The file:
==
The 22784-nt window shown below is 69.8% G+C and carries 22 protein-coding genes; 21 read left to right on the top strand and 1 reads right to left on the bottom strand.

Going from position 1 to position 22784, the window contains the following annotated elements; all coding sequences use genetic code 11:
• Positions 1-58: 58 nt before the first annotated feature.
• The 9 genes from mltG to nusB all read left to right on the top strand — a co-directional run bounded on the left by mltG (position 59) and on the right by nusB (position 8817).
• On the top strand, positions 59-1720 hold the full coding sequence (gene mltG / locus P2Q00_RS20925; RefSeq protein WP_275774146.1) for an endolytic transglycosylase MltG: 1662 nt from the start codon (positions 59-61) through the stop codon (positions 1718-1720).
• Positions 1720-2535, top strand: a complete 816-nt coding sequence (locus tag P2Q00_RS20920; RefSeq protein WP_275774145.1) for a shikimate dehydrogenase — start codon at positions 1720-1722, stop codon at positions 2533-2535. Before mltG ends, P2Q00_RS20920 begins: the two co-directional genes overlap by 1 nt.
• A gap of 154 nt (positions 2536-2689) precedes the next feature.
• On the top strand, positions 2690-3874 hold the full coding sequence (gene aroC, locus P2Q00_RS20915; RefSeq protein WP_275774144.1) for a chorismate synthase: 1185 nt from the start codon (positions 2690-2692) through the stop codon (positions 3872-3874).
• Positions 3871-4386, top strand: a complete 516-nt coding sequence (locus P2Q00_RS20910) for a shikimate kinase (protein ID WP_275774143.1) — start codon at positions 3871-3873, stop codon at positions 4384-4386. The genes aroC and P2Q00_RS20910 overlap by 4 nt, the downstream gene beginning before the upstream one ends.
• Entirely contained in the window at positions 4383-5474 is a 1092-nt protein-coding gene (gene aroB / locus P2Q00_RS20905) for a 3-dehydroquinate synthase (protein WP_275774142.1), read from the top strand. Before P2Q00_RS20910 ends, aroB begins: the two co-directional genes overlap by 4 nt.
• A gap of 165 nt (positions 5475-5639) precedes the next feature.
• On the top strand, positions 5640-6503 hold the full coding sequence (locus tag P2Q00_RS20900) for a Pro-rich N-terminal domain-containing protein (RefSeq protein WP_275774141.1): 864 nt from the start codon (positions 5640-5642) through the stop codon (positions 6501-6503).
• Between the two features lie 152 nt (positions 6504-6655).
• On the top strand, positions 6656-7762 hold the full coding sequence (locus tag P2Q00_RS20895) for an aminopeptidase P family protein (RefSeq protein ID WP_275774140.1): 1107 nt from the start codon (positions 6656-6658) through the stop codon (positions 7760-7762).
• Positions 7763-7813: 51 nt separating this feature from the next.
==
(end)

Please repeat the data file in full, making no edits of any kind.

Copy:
The 22784-nt window shown below is 69.8% G+C and carries 22 protein-coding genes; 21 read left to right on the top strand and 1 reads right to left on the bottom strand.

Going from position 1 to position 22784, the window contains the following annotated elements; all coding sequences use genetic code 11:
• Positions 1-58: 58 nt before the first annotated feature.
• The 9 genes from mltG to nusB all read left to right on the top strand — a co-directional run bounded on the left by mltG (position 59) and on the right by nusB (position 8817).
• On the top strand, positions 59-1720 hold the full coding sequence (gene mltG / locus P2Q00_RS20925; RefSeq protein WP_275774146.1) for an endolytic transglycosylase MltG: 1662 nt from the start codon (positions 59-61) through the stop codon (positions 1718-1720).
• Positions 1720-2535, top strand: a complete 816-nt coding sequence (locus tag P2Q00_RS20920; RefSeq protein WP_275774145.1) for a shikimate dehydrogenase — start codon at positions 1720-1722, stop codon at positions 2533-2535. Before mltG ends, P2Q00_RS20920 begins: the two co-directional genes overlap by 1 nt.
• A gap of 154 nt (positions 2536-2689) precedes the next feature.
• On the top strand, positions 2690-3874 hold the full coding sequence (gene aroC, locus P2Q00_RS20915; RefSeq protein WP_275774144.1) for a chorismate synthase: 1185 nt from the start codon (positions 2690-2692) through the stop codon (positions 3872-3874).
• Positions 3871-4386, top strand: a complete 516-nt coding sequence (locus P2Q00_RS20910) for a shikimate kinase (protein ID WP_275774143.1) — start codon at positions 3871-3873, stop codon at positions 4384-4386. The genes aroC and P2Q00_RS20910 overlap by 4 nt, the downstream gene beginning before the upstream one ends.
• Entirely contained in the window at positions 4383-5474 is a 1092-nt protein-coding gene (gene aroB / locus P2Q00_RS20905) for a 3-dehydroquinate synthase (protein WP_275774142.1), read from the top strand. Before P2Q00_RS20910 ends, aroB begins: the two co-directional genes overlap by 4 nt.
• A gap of 165 nt (positions 5475-5639) precedes the next feature.
• On the top strand, positions 5640-6503 hold the full coding sequence (locus tag P2Q00_RS20900) for a Pro-rich N-terminal domain-containing protein (RefSeq protein WP_275774141.1): 864 nt from the start codon (positions 5640-5642) through the stop codon (positions 6501-6503).
• Between the two features lie 152 nt (positions 6504-6655).
• On the top strand, positions 6656-7762 hold the full coding sequence (locus tag P2Q00_RS20895) for an aminopeptidase P family protein (RefSeq protein ID WP_275774140.1): 1107 nt from the start codon (positions 6656-6658) through the stop codon (positions 7760-7762).
• Positions 7763-7813: 51 nt separating this feature from the next.